Why has the luxury tax proven ineffective? The most likely answer is that the threshold has been placed too high. The average team payroll at the beginning of the 2011 season was approximately $93 million, just over half of the luxury tax threshold. Moreover, only three teams were even close to the limit: the New York Yankees ($202.7 million), the Philadelphia Phillies ($173 million), and the Boston Red Sox ($161.8 million).
Improving the System: What does Major League Baseball Need to do to Achieve Competitive Balance?
Major League Baseball’s current luxury tax has done little to improve the league’s competitive balance, but would the league benefit from a different, more stringent system? Should Major League Baseball adopt a salary cap? Of the nations four major professional sports leagues, MLB is the only league without a true salary cap. The NHL adopted a hard salary cap for the 2005-06 season. Under the new CBA adopted in the summer of 2011, the NFL also adopted a hard salary cap of $120 million and a salary floor of $108 million. The NBA’s salary cap is a “soft” cap; teams cannot spend above a certain payroll threshold except in the case of certain “exceptions,” included in the league’s new collective bargaining agreement. For example, under the “Larry Bird” rule, teams are allowed to spend above the maximum payroll in order to re-sign their own free agents.
While evidence on competitive balance in the NHL, NFL, and NBA is scarce—the NFL and NBA are in the first year of their new CBAs—the systems draw an interesting comparison to MLB’s luxury tax. A hard salary cap is an interesting option, disallowing teams from spending above a predetermined amount under any circumstances. However, if MLB were to adopt a hard salary cap with a threshold similar to the current luxury tax threshold—as one might assume—the cap would be ineffective, restricting the spending of only a few teams. Similarly, a soft cap would also prove ineffective. In essence, MLB’s luxury tax is a form of a soft cap. Teams are given a threshold that they are not allowed to exceed. If teams choose to generate a payroll above the threshold, they are penalized or taxed. The tax is like the exceptions present in the NBA’s soft cap.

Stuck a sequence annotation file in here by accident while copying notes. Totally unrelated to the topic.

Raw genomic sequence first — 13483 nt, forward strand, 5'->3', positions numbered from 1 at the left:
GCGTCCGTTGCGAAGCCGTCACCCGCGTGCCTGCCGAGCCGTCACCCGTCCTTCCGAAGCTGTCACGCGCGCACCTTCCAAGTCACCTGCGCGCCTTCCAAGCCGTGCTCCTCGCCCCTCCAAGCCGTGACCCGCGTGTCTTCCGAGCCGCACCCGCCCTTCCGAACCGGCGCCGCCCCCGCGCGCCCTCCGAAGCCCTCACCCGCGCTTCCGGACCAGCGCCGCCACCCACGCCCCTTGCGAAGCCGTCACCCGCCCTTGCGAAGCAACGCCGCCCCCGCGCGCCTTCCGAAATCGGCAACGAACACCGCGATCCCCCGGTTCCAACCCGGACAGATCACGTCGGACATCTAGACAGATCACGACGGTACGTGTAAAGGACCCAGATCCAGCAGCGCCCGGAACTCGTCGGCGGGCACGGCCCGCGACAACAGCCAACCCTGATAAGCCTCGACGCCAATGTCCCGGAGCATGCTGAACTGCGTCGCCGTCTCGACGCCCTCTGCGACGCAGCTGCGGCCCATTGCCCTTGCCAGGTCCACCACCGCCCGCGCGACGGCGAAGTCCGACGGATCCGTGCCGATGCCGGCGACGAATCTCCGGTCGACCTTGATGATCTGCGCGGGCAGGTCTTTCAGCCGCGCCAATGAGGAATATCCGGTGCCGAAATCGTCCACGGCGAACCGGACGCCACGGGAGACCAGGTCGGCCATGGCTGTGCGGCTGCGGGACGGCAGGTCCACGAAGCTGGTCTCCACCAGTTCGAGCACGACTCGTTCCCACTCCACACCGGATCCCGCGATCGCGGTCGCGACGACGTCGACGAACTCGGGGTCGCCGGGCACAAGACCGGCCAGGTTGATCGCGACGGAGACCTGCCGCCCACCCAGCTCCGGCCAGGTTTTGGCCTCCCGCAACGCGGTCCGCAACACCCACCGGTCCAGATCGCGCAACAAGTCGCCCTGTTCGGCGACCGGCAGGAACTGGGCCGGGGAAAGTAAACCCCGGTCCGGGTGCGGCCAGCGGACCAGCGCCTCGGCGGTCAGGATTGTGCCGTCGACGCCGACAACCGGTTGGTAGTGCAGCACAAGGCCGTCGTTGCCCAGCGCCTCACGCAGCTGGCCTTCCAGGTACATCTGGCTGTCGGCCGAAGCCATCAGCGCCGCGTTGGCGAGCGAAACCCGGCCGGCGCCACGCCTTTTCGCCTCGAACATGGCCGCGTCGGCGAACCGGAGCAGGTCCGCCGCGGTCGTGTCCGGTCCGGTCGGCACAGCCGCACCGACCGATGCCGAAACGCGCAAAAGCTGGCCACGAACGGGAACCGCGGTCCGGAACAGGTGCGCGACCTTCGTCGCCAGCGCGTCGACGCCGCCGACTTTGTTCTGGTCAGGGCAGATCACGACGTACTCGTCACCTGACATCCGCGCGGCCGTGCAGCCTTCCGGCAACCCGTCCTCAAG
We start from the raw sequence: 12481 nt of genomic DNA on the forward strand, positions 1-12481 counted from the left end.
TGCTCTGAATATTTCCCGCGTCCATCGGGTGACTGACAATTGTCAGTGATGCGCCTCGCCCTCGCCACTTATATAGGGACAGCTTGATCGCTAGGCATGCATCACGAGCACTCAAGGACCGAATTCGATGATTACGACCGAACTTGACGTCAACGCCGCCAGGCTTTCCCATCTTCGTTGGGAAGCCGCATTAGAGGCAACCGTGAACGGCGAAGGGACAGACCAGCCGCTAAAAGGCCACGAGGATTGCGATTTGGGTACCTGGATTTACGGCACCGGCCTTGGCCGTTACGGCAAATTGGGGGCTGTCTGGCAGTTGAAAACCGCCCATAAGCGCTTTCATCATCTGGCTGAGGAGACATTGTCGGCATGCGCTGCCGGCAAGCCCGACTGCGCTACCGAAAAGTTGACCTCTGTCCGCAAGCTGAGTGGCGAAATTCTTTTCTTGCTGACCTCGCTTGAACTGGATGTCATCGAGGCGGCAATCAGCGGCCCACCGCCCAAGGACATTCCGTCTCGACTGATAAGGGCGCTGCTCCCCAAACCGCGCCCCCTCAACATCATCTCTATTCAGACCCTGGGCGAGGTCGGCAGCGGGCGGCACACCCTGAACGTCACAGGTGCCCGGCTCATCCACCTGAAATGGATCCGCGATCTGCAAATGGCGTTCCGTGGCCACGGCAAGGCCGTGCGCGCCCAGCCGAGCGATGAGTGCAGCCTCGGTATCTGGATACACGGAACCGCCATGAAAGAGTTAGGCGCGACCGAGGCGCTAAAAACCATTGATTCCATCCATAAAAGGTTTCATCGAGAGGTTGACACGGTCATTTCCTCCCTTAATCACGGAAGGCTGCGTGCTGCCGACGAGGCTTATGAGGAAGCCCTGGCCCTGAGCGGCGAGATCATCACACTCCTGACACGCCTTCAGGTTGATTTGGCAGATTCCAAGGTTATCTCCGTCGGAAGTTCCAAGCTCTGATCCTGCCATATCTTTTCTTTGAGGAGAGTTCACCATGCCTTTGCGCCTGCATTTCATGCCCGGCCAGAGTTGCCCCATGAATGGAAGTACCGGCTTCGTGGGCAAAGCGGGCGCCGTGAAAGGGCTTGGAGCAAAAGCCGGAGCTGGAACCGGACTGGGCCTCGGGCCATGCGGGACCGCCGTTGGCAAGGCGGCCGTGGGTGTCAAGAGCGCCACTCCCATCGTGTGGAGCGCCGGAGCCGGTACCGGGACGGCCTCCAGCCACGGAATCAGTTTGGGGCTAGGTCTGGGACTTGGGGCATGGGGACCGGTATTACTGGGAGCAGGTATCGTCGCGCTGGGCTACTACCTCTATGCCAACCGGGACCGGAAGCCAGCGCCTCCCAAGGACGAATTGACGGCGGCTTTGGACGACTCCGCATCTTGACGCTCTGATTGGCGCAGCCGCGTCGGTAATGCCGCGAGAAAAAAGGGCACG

The system currently in place under the NFL’s CBA provides the best solution the Major League Baseball’s concerns. Not only will teams be disallowed from generating a high payroll, but they would also be banned from spending too little money on major league talent. The system could be particularly effective in MLB, where astonishingly low payrolls are almost as big of a problem as high payrolls.
Unfortunately, Major League Baseball seems particularly hesitant towards adopting a hard salary cap or a salary floor of any kind. In the recent labor talks that concluded in early December, team owners and the league’s players’ association debated the institution of a luxury tax in reverse. Under the proposed system, there would be a threshold at the lower end of the payroll scale. Teams that spend below the threshold would be hit with a tax, just as teams that spend above the current luxury tax threshold are penalized. Not surprisingly, the system was not adopted. Team owners—particularly the owners of the league’s poorer teams—want to ability and opportunity to keep costs down.
With a new CBA adopted only a month ago, Major League Baseball’s luxury tax system will remain in place for at least the next five seasons, effectively ensuring that a competitive balance will not be achieved.
Photo Credit: The Associated Press